It’s also important to remember that politicians are supported financially by the wealthy. In order to be elected, politicians of all levels require backing, and that backing generally comes from corporations. It’s impossible to deny the link between politicians and corporations, and the link is consistent regardless of a person’s political leanings. Right or left, big or small, politicians rely on corporations; more importantly, they rely on the extremely wealthy executives of those corporations.

With the majority of tax income coming in from the middle class — despite the progressive tax — and the government’s interests clearly mingling with the upper class, is there any question of why the income disparity continues to grow?

As Americans become more aware of the division of wealth among classes, they have turned their anger and despair into activism. There’s nothing wrong with wealth, but money that pools at one end of the population without benefiting anyone else is a sign of a suffering economy.

who rules america? Wealth, Income, and Power.

Posted in Uncategorized on November 20, 2013 by PETERSON MERANT' an untold story

This document presents details on the wealth and income distributions in the United States, and explains how we use these two distributions as power indicators.

Some of the information may come as a surprise to many people. In fact, I know it will be a surprise and then some, because of a recent study (Norton & Ariely, 2010) showing that most Americans (high income or low income, female or male, young or old, Republican or Democrat) have no idea just how concentrated the wealth distribution actually is. More on that a bit later.

As far as the income distribution, the most striking numbers on income inequality will come last, showing the dramatic change in the ratio of the average CEO’s paycheck to that of the average factory worker over the past 40 years.

First, though, some definitions. Generally speaking, wealth is the value of everything a person or family owns, minus any debts. However, for purposes of studying the wealth distribution, economists define wealth in terms of marketable assets, such as real estate, stocks, and bonds, leaving aside consumer durables like cars and household items because they are not as readily converted into cash and are more valuable to their owners for use purposes than they are for resale (see Wolff, 2004, p. 4, for a full discussion of these issues). Once the value of all marketable assets is determined, then all debts, such as home mortgages and credit card debts, are subtracted, which yields a person’s net worth. In addition, economists use the concept of financial wealth — also referred to in this document as “non-home wealth” — which is defined as net worth minus net equity in owner-occupied housing. As Wolff (2004, p. 5) explains, “Financial wealth is a more ‘liquid’ concept than marketable wealth, since one’s home is difficult to convert into cash in the short term. It thus reflects the resources that may be immediately available for consumption or various forms of investments.”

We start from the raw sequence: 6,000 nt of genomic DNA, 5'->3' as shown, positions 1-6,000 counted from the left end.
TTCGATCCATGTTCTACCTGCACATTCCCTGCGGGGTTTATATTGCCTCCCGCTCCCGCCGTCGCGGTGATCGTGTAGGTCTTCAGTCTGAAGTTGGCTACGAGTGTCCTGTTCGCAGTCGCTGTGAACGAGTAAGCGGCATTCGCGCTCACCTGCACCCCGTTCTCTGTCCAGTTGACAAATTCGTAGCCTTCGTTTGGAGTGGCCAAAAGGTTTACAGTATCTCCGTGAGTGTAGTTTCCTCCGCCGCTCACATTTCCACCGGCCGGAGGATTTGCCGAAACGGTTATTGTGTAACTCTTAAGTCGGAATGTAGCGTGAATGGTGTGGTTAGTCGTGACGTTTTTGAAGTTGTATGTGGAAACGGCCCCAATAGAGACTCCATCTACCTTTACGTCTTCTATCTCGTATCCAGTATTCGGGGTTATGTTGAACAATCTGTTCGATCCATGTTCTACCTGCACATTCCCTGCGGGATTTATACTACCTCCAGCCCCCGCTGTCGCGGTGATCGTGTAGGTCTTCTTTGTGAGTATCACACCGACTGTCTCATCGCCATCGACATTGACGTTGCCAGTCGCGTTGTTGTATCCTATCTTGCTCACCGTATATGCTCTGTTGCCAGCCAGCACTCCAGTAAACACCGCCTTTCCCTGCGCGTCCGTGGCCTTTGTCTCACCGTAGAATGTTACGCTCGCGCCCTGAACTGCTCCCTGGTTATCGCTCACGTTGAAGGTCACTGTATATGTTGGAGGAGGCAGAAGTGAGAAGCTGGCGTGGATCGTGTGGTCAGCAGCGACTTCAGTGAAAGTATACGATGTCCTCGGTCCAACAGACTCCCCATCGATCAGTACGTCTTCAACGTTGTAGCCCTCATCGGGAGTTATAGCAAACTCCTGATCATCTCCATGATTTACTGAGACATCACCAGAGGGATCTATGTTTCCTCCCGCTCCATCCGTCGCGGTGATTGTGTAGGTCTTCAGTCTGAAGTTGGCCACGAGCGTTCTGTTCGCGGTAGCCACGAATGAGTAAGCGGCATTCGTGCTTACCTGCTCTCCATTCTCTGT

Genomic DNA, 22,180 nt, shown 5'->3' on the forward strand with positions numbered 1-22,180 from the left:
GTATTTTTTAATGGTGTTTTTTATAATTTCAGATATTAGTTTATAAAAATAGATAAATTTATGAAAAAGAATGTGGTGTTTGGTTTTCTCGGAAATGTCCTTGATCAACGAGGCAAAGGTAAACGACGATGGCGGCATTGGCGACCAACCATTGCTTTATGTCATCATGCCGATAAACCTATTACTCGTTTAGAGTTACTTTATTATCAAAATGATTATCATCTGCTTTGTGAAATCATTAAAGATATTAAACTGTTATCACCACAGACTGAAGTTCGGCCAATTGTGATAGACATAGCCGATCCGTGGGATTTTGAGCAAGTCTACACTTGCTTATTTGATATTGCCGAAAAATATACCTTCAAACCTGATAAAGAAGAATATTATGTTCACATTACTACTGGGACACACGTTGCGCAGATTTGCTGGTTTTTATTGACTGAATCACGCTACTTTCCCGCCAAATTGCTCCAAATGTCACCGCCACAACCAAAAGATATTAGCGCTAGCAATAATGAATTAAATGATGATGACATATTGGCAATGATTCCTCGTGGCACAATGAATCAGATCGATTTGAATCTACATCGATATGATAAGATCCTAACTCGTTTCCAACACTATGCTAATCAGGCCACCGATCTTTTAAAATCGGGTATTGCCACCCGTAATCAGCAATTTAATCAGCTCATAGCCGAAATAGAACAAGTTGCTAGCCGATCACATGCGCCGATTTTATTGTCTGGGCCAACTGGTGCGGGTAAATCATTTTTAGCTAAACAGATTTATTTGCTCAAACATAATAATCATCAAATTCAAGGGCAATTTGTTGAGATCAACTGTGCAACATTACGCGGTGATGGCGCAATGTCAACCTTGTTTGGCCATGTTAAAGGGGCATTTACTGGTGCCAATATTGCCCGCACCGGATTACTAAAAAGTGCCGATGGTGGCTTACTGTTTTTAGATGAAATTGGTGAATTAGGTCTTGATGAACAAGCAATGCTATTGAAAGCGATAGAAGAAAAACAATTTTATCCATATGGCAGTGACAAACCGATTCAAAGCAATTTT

We also need to distinguish wealth from income. Income is what people earn from work, but also from dividends, interest, and any rents or royalties that are paid to them on properties they own. In theory, those who own a great deal of wealth may or may not have high incomes, depending on the returns they receive from their wealth, but in reality those at the very top of the wealth distribution usually have the most income. (But it’s important to note that for the rich, most of that income does not come from “working”: in 2008, only 19% of the income reported by the 13,480 individuals or families making over $10 million came from wages and salaries. See Norris, 2010, for more details.)